VUKUNET offers a complete hard-and software agnostic approach, which makes it easy to technically integrate without any hassle or further investment into the infrastructure for the media owner.

But for VUKUNET to be widely adopted by the media community, it needs to offer real scale, and that means the big OOH media owners need to join the party. This has been Huelsermann’s core focus in recent months. Huelsermann has engaged with pretty much every European Outdoor company about VUKUNET.

As you might expect with a product that could radically change the market, the response from the media owners has varied.

“Some have been very innovative and want to start using it immediately, whilst others have been more concerned about cannibalizing revenue or lowering their CPM”, says Huelsermann.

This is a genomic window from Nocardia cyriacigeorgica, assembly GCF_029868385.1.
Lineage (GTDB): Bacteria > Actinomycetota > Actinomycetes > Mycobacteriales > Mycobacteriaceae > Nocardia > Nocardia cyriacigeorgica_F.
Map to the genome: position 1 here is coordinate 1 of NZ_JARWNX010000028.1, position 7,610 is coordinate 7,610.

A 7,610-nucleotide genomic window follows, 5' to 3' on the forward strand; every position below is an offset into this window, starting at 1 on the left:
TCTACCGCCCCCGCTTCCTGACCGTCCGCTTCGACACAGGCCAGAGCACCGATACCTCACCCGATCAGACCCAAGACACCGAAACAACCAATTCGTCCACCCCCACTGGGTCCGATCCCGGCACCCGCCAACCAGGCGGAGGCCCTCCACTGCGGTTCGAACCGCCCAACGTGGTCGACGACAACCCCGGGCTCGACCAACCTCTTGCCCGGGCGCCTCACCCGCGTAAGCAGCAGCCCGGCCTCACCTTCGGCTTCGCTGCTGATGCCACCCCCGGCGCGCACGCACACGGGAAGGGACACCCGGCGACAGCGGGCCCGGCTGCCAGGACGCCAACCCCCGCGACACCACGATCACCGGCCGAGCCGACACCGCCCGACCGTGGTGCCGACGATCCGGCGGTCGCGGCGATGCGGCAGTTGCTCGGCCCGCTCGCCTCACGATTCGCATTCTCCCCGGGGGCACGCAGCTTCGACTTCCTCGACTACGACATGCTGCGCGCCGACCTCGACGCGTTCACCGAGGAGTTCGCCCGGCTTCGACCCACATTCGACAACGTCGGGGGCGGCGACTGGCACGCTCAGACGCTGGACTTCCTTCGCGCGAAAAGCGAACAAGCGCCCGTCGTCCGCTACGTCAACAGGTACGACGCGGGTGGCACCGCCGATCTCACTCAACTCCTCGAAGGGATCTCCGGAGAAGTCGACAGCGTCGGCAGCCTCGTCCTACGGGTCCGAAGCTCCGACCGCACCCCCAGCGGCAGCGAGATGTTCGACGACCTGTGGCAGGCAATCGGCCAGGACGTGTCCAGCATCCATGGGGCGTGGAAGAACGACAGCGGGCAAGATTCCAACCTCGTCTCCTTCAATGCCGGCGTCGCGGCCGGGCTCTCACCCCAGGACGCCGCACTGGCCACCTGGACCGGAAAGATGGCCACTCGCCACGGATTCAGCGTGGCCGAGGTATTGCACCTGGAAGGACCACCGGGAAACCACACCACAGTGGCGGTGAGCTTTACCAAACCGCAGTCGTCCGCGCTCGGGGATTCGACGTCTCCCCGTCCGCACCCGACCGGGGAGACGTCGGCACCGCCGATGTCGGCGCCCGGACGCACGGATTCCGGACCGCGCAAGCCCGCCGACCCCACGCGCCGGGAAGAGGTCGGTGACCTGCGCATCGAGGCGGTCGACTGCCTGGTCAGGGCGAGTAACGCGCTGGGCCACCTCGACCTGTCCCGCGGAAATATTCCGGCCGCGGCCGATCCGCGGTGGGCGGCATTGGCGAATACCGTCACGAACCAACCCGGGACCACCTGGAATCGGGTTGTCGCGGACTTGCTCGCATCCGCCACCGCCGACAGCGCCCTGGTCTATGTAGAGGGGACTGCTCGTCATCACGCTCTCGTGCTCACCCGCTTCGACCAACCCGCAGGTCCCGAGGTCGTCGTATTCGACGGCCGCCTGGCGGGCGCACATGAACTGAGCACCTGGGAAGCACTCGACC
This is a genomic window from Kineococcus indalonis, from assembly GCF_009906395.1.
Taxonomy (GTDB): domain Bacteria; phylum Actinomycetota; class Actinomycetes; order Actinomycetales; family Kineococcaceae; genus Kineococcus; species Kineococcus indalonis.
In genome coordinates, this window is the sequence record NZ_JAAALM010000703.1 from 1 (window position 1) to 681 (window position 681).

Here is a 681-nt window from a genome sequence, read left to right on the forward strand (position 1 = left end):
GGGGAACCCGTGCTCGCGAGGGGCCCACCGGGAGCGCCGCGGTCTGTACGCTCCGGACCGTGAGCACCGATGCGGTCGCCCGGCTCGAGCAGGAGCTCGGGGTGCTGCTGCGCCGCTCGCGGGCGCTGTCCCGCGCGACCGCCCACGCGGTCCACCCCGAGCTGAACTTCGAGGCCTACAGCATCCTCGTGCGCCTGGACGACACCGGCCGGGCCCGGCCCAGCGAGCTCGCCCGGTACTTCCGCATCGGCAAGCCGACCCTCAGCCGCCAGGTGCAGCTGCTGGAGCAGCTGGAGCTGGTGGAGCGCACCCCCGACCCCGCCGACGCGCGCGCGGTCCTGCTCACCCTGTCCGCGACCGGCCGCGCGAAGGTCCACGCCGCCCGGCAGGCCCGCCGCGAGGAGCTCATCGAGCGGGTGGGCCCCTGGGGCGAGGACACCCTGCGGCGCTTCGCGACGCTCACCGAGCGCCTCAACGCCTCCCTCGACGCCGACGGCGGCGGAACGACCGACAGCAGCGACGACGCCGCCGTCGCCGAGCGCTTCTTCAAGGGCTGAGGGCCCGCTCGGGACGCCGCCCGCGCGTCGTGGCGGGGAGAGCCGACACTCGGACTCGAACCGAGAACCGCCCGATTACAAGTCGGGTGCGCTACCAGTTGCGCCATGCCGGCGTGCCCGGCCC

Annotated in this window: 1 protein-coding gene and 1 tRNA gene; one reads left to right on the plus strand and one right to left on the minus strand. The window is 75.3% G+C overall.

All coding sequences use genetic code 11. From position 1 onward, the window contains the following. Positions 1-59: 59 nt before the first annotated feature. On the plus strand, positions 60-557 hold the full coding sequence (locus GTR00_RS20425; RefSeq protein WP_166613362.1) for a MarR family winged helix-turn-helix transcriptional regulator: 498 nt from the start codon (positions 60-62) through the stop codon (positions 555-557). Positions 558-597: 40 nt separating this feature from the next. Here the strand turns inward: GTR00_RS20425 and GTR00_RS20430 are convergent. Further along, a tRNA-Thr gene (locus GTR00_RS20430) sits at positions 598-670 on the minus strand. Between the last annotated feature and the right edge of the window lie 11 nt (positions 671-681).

Some OOH companies are worried that certain VUKUNET capabilities borrowed from online media, such as RTB (real time bidding), will simply move existing OOH spend from one format to another, or will lower CPMs, but Huelsermann believes the real scope of VUKUNET is not to simply offer RTB, but to bring new money to the OOH market.

The OOH industry has always targeted revenue from other media; the long-term growth of the OOH market is dependent upon it. Newspapers have long been a target, but more recently the focus has shifted – how can OOH get a part of those big online budgets? It’s Huelsermann’s belief that VUKUNET can make this a reality.